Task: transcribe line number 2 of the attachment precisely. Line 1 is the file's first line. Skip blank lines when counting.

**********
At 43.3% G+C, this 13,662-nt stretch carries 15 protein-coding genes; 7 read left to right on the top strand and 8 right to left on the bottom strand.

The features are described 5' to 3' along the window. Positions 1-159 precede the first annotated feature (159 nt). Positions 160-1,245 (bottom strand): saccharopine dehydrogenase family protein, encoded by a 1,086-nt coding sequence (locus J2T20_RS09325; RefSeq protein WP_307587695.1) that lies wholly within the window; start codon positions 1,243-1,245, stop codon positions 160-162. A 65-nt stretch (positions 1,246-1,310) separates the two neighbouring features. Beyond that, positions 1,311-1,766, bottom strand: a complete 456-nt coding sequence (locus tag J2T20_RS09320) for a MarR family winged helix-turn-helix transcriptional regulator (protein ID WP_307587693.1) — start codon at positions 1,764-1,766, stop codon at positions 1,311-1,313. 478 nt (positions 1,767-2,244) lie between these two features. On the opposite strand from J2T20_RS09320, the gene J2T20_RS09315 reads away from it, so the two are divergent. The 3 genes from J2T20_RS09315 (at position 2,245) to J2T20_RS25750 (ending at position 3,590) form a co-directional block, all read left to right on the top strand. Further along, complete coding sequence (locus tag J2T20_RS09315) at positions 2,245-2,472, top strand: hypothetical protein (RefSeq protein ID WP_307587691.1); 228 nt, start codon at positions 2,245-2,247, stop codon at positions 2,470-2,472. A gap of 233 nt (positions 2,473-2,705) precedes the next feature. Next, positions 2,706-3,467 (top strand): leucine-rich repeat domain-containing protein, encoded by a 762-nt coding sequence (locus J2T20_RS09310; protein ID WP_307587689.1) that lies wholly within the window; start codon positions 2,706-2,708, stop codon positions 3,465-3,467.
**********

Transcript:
The features are described 5' to 3' along the window. Positions 1-159 precede the first annotated feature (159 nt). Positions 160-1,245 (bottom strand): saccharopine dehydrogenase family protein, encoded by a 1,086-nt coding sequence (locus J2T20_RS09325; RefSeq protein WP_307587695.1) that lies wholly within the window; start codon positions 1,243-1,245, stop codon positions 160-162. A 65-nt stretch (positions 1,246-1,310) separates the two neighbouring features. Beyond that, positions 1,311-1,766, bottom strand: a complete 456-nt coding sequence (locus tag J2T20_RS09320) for a MarR family winged helix-turn-helix transcriptional regulator (protein ID WP_307587693.1) — start codon at positions 1,764-1,766, stop codon at positions 1,311-1,313. 478 nt (positions 1,767-2,244) lie between these two features. On the opposite strand from J2T20_RS09320, the gene J2T20_RS09315 reads away from it, so the two are divergent. The 3 genes from J2T20_RS09315 (at position 2,245) to J2T20_RS25750 (ending at position 3,590) form a co-directional block, all read left to right on the top strand. Further along, complete coding sequence (locus tag J2T20_RS09315) at positions 2,245-2,472, top strand: hypothetical protein (RefSeq protein ID WP_307587691.1); 228 nt, start codon at positions 2,245-2,247, stop codon at positions 2,470-2,472. A gap of 233 nt (positions 2,473-2,705) precedes the next feature. Next, positions 2,706-3,467 (top strand): leucine-rich repeat domain-containing protein, encoded by a 762-nt coding sequence (locus J2T20_RS09310; protein ID WP_307587689.1) that lies wholly within the window; start codon positions 2,706-2,708, stop codon positions 3,465-3,467.